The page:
Ansel Adams’ Relatives and Trust Still Skeptical of Garage Sale Negatives

We reported yesterday that a set of glass plate negatives purchased for $45 in 2000 were verified by a group of experts as being created by Ansel Adams and worth upwards of $200 million.

In response to the article published by CNN yesterday, Ansel’s grandson Matthew Adams published a lengthy response on the Ansel Adams Gallery Blog.

One argument Matthew gives deals with the handwriting found on the material. Although much of the handwriting appears to belong to Ansel’s wife Virginia Best Adams, Matthew does not believe the handwriting matches. Furthermore, the presence of spelling mistakes seems to argue against this:

Virginia had lived in Yosemite every year of her life, and at the time of the darkroom fire, she was 33 years old. Virginia was an intelligent, well read young woman, enjoyed Yosemite and the outdoors, and it is inconceivable to me that she would misspell any Yosemite place names.

He goes on to question why Adams would forget about a set of negatives, when the photographer was known for his attention to detail:

What is less clear is how Ansel would have let negatives get out of his care, in any circumstance. Particularly after the fire, Ansel was very careful about his negatives. He kept them in a bank vault in San Francisco, and would go to the bank to pull a negative to work with. How 61 negatives could get out of his possession is hard to fathom.

In concluding his post, Matthew argues that the burden of proof remains on the owner of the negatives, a 64-year-old painter in Fresno, California named Rick Norsigian, and the team of “experts” that Norsigian hired to authenticate the negatives.

It is my opinion that with an artist of the stature of Ansel Adams, the burden of proof is on Mr. Norsigian and his team, and that the level of proof should be at a minimum “certainty”. This is based on the fact that a positive or negative conclusion is made for posterity, and therefore becomes a part of the legacy of Ansel Adams.

PDNPulse reports that Bill Turnage, the managing director of the Ansel Adams Rights Trust (which holds the rights to Adams’ name and work), has gone a step further by calling the negatives “an unfortunate fraud”. Turnage says that he has considered legal action to prevent prints made from the negatives from being sold under Ansel Adams’ name.

Rick Norsigian has spent years trying to prove the authenticity of the negatives, and has created a website through which he is selling prints for $7,500 a pop.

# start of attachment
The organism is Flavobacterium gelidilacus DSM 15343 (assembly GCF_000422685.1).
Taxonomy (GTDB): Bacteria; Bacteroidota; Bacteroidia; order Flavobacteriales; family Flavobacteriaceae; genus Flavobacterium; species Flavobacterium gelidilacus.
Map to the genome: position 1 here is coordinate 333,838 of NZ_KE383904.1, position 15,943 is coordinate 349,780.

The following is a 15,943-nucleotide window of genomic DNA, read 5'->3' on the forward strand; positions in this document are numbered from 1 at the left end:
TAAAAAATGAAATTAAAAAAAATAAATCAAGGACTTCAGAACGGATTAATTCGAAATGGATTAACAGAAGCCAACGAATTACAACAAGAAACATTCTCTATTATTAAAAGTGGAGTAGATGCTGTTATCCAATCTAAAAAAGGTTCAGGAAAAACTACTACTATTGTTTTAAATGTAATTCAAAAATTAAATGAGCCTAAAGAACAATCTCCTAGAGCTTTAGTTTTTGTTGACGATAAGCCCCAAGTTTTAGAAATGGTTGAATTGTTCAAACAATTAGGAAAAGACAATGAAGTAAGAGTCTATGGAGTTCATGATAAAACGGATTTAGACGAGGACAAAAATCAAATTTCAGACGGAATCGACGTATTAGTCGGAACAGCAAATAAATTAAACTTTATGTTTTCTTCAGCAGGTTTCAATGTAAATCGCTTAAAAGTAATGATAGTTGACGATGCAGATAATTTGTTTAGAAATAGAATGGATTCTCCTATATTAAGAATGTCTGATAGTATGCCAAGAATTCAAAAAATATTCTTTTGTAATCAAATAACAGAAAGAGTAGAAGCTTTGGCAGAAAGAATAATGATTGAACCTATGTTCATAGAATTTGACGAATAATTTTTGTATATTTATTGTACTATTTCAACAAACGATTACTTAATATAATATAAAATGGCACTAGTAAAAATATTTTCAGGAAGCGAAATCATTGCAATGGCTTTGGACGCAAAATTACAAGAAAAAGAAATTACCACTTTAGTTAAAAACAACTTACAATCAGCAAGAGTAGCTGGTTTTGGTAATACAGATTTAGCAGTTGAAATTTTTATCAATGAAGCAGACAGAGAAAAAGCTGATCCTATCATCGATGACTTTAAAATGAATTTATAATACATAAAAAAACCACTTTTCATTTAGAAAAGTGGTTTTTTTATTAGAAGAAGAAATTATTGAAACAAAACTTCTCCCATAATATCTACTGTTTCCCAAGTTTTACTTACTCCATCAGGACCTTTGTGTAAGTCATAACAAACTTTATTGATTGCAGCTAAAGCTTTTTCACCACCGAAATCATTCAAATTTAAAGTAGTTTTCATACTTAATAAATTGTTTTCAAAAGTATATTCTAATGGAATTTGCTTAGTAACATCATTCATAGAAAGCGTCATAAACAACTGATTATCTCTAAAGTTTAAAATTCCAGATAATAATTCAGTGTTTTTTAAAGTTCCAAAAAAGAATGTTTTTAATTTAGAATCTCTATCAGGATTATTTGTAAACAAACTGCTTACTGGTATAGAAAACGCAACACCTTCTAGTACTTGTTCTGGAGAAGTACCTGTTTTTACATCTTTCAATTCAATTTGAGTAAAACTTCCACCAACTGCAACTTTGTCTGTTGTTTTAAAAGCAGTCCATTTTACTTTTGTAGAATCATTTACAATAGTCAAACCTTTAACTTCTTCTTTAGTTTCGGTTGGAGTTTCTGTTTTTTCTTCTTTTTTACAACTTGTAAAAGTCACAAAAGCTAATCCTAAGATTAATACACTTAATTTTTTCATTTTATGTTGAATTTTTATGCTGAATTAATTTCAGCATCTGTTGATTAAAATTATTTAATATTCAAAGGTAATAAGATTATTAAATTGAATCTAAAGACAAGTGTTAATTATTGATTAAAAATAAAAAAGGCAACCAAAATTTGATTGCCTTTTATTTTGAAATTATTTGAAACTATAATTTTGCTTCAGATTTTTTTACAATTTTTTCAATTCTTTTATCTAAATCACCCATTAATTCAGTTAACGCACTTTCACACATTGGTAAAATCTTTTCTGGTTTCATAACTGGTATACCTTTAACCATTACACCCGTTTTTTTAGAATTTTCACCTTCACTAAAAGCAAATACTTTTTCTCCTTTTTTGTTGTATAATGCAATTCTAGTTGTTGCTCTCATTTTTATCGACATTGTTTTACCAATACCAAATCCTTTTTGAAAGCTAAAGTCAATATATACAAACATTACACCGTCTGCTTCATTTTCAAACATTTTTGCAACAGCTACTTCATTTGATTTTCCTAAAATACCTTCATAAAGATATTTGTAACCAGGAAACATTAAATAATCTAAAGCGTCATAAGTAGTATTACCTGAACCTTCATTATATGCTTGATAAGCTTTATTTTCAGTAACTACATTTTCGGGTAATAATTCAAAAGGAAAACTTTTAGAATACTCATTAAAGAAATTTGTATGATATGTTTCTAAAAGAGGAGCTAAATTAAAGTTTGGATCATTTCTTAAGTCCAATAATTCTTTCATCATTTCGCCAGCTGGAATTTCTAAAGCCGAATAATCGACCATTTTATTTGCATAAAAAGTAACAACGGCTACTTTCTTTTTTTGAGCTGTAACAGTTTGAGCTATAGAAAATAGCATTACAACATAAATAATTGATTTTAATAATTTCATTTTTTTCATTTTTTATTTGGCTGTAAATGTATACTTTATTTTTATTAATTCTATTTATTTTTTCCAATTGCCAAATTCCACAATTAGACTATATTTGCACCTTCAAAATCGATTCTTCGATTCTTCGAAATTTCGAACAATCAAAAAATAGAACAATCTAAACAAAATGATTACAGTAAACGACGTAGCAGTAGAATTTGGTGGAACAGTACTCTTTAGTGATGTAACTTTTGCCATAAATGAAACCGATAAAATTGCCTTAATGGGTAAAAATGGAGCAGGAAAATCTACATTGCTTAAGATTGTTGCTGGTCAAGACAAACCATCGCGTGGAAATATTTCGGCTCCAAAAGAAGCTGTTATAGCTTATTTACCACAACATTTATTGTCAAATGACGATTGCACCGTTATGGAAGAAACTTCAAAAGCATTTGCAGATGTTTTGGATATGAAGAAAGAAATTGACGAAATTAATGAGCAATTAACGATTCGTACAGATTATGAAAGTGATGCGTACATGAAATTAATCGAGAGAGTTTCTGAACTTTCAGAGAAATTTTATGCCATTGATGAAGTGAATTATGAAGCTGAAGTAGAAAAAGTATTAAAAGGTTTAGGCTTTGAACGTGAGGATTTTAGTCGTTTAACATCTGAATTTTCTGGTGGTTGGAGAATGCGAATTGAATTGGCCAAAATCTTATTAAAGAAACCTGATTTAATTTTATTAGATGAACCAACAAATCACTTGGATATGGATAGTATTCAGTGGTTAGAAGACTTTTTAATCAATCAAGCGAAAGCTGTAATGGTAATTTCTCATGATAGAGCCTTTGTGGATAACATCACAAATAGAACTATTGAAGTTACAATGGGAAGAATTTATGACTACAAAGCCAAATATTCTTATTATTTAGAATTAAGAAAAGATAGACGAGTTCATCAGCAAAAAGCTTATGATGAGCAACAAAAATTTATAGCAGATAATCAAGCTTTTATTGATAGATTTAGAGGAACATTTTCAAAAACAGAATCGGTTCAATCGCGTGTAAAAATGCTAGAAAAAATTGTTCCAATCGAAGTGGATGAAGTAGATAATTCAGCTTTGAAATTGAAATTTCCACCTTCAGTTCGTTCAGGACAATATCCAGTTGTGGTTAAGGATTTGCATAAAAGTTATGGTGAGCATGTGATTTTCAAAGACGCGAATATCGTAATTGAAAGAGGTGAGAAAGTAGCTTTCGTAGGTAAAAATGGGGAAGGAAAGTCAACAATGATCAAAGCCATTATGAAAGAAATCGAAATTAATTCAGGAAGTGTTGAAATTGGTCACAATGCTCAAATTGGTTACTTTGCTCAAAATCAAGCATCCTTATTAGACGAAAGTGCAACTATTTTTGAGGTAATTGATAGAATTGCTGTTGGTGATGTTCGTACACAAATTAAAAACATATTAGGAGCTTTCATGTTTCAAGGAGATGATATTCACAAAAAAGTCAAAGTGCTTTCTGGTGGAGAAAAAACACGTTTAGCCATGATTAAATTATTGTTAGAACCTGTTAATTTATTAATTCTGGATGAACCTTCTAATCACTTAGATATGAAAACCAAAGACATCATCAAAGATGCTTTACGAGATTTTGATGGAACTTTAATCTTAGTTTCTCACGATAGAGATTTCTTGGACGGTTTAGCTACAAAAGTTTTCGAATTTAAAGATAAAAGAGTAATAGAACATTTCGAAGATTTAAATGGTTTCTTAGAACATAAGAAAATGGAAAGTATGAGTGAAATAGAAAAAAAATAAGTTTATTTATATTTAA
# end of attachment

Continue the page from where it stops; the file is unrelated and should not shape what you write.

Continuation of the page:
What are your thoughts regarding this situation and the authenticity of the negatives?

Update: CNN is on this story now. According to their article, Turnage went even further with his words, calling the other side “a bunch of crooks” who “are pulling a big con job.” Interesting…

  • Eamonn

    wait, so the artist has “has spent years trying to prove the authenticity of the negatives”, yet they were bought in 2010 for $45???

  • Michael Zhang

    Whoops. Typo. It should say 2000 rather than 2010. We've corrected the mistake, thanks!

  • Eamonn

    haha, no prob. keep up the good posts!

  • martini

    The plates themselves might be worth something, but the prints are pretty much worthless without Ansel's darkroom skills.

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  • Macpics

    If the negatives are the work of Ansel Adams, wouldn't his heirs own the copyright? Did Ansel sign over the copyright to someone else? Doesn't the current holder of the negatives have to produce written proof that he owns the copyright? If he cannot provide proof, doesn't the copyright stay with the creator of the images?

  • darkroom

    martini has it right, withou them being printed By AA or using his instructions, what is the value?

  • Alana

    $200 million. I just have to laugh. As a semi-pro photographer and art history fan. Could all of the legitimate, singed Ansel Adams photographs in the World put together be worth $200 million??

    The art history significance of this “discovery” (which I doubt as legitimate given what I have heard about Ansel's OCD with his negatives) is akin to finding a paint brush once used by Picasso.

  • Glb44

    the images posted above seem mediocre and banal,hardly worthy of AA or any major photographer… Uncle Earl seems about right!

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  • Thomas Casey

    How can you prove you made a negative? I don’t think it’s possible unless it has your signature on it.

  • Thomas Casey

    Adams was already famous in the days when you could buy the same equipment that he used, the same film and the same viewpoint. The pictures could have been taken in the 50’s by an admirer trying to emulate the master.